Recently, QAEs that do not require the QPE have been proposed^{27,28}. They reduce the algorithmic costs compared with the canonical QAE because they do not use additional qubits, controlled operations, nor inverse QFT. However, the QAE without QPE, similar to the canonical QAE, uses the quantum amplitude amplification by the repetitive execution of the Grover operator \(Q\). Therefore, reducing the cost of the Grover operator \(Q\) is considered a key to efficiently implement QAE.
One of the most frequently appearing subcircuits in the circuit design of a Grover operator \(Q\) is the circuit of the serial controlled\({R}_{y}\) gates sharing the target qubit. This is because the serial controlled\({R}_{y}\) gates with singlequbit gates can express the basic approximation form of operator \(A\) when QAE is used to implement integration numerically^{25}.
The goal of using QAE to implement integration numerically is to find \(\sum f(x)\). Then, \(A\) and \(\theta \left(x\right)\) are defined as follows:
Then, \(\theta \left(x\right)\) can be written as \({\sum }_{j=0}^{n}{a}_{j}{x}^{j}={a}_{0}+{x}_{0}{\theta }_{0}+{x}_{1}{\theta }_{1}+\dots +{x}_{0}{x}_{1}{\theta }_{01}+\dots\), where each \({\theta }_{k}\) is a linear combination of \({a}_{j}\)’s. Therefore, operator \(A\) can be approximated to the required precision using a \(H\) gate and multiqubit controlled\({R}_{y}\) gates sharing the target qubit. The basic approximation is the case \(n = 1\), which can be synthesized using an \(H\) gate, a \({R}_{y}\) gate, and controlled\({R}_{y}\) gates sharing the target qubit. This approximation is useful for solving practical financial problems like risk analysis^{25} or option pricing^{29}.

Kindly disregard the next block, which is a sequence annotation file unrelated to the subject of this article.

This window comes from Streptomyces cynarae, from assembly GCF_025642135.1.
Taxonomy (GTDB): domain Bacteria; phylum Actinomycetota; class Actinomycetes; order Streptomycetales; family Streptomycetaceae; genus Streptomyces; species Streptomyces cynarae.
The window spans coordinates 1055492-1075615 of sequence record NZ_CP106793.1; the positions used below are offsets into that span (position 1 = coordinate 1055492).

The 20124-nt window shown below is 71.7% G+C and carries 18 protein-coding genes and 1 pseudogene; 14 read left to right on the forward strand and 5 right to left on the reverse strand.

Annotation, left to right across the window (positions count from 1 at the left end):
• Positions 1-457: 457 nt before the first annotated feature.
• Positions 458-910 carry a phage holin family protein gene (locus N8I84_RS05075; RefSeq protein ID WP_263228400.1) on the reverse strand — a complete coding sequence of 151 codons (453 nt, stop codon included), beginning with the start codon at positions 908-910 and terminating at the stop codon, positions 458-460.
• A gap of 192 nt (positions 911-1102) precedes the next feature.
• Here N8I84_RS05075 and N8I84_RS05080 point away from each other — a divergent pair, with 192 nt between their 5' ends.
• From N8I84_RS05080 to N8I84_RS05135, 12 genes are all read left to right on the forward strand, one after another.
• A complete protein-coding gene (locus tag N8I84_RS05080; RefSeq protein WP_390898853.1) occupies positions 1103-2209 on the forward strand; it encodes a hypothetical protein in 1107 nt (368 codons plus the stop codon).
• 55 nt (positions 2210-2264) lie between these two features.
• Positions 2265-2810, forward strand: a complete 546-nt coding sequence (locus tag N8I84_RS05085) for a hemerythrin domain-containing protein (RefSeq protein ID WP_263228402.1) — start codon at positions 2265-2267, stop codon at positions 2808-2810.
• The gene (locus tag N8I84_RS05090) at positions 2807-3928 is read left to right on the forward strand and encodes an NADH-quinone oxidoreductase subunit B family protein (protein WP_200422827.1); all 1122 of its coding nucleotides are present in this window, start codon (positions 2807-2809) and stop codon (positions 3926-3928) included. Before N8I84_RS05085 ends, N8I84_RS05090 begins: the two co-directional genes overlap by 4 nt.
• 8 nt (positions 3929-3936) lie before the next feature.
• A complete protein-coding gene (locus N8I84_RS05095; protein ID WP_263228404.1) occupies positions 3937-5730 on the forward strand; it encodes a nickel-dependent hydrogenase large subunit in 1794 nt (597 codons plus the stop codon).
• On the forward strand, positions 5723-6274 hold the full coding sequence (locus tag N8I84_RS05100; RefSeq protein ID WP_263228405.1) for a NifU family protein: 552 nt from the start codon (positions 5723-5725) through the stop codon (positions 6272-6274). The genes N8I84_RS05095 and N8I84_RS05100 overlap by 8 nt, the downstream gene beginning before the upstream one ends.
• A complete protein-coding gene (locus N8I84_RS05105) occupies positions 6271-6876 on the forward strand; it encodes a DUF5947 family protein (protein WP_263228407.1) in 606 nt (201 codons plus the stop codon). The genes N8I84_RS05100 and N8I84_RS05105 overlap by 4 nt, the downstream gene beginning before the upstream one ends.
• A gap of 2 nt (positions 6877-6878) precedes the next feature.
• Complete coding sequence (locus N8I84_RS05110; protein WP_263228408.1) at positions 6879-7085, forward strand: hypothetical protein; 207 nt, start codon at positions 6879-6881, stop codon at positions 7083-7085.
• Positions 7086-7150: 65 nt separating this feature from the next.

Proposed approach
In this section, we propose a method for constructing an LNN QFT circuit using the basic gate library. This is achieved by applying the circuit identities presented in Figs. 2 and 3. The circuit identity in Fig. 2a is from Ref.^{26}, and the one in Fig. 2b is from Ref.^{22}. The circuit identity in Fig. 3 is newly introduced in this paper to enforce the QFT circuit to adopt the LNN architecture. The circuit identity in Fig. 3 is proved in Theorem 1.
Theorem 1
The circuit identity in Fig. 3 holds true for \(n\ge 3\).
Proof
It is sufficient to prove that the circuit identity is true when the input state is in an arbitrary computational basis state because quantum mechanics is linear. This can be proved by mathematical induction.

1.
The circuit identity for the case \(n=3\) is illustrated in Fig. 4a. Suppose the input state of the circuit in both the left and right circuits of Fig. 4a is in a computational basis state \({a}_{1}{a}_{2}{a}_{3}\rangle\), where each \({a}_{i}\) is either 0 or 1. In the left circuit of Fig. 4a, the resulting output state is \({a}_{1}({a}_{1}\oplus {a}_{2})({a}_{1}\oplus {a}_{3})\rangle\). In the right circuit of Fig. 4a, as time progresses, the input state sequentially evolves into the states \({\psi }_{1}\rangle\), \({\psi }_{2}\rangle\), and \({\psi }_{3}\rangle\). The states \({\psi }_{1}\rangle\), \({\psi }_{2}\rangle\), and \({\psi }_{3}\rangle\) are as follows:
$$\begin{array}{c}\left{\psi }_{1}\right.\rangle =\left{a}_{1}{a}_{2}\left({a}_{2}\oplus {a}_{3}\right)\right.\rangle \end{array}$$(5)$$\begin{array}{c}\left{\psi }_{2}\right.\rangle =\left{a}_{1}{({a}_{1}\oplus a}_{2})\left({a}_{2}\oplus {a}_{3}\right)\right.\rangle \end{array}$$(6)$$\begin{array}{c}\left{\psi }_{3}\right.\rangle =\left{a}_{1}{({a}_{1}\oplus a}_{2})\left({{a}_{1}\oplus a}_{2}\oplus {a}_{2}\oplus {a}_{3}\right)\right.\rangle ={a}_{1}({a}_{1}\oplus {a}_{2})({a}_{1}\oplus {a}_{3})\rangle \end{array}$$(7)
Therefore, when \(n=3\), the circuit identity is true.

2.
Inductive hypothesis: when \(n=k\), the circuit identity is true (see Fig. 4b).

3.
The circuit identity for the case \(n=k+1\) is illustrated in Fig. 4c. Suppose the input state of the circuit in both the left and right circuits of Fig. 4c is in a computational basis state \({a}_{1}{a}_{2}{a}_{3}\dots {a}_{k}{a}_{k+1}\rangle\), where each \({a}_{i}\) is either 0 or 1. In the left circuit of Fig. 4c, the resulting output state is \({a}_{1}\left({a}_{1}\oplus {a}_{2}\right)\left({a}_{1}\oplus {a}_{3}\right)\dots \left({a}_{1}\oplus {a}_{k}\right)\left({a}_{1}\oplus {a}_{k+1}\right)\rangle\). In the right circuit of Fig. 4c, as time progresses, the input state sequentially evolves into the states \({\psi }_{4}\rangle\), \({\psi }_{5}\rangle\), and \({\psi }_{6}\rangle\). When the state \({\psi }_{4}\rangle\) evolves into \({\psi }_{5}\rangle\), we evaluate the state \({\psi }_{5}\rangle\) using the inductive hypothesis. The states \({\psi }_{4}\rangle\), \({\psi }_{5}\rangle\) and \({\psi }_{6}\rangle\) are as follows: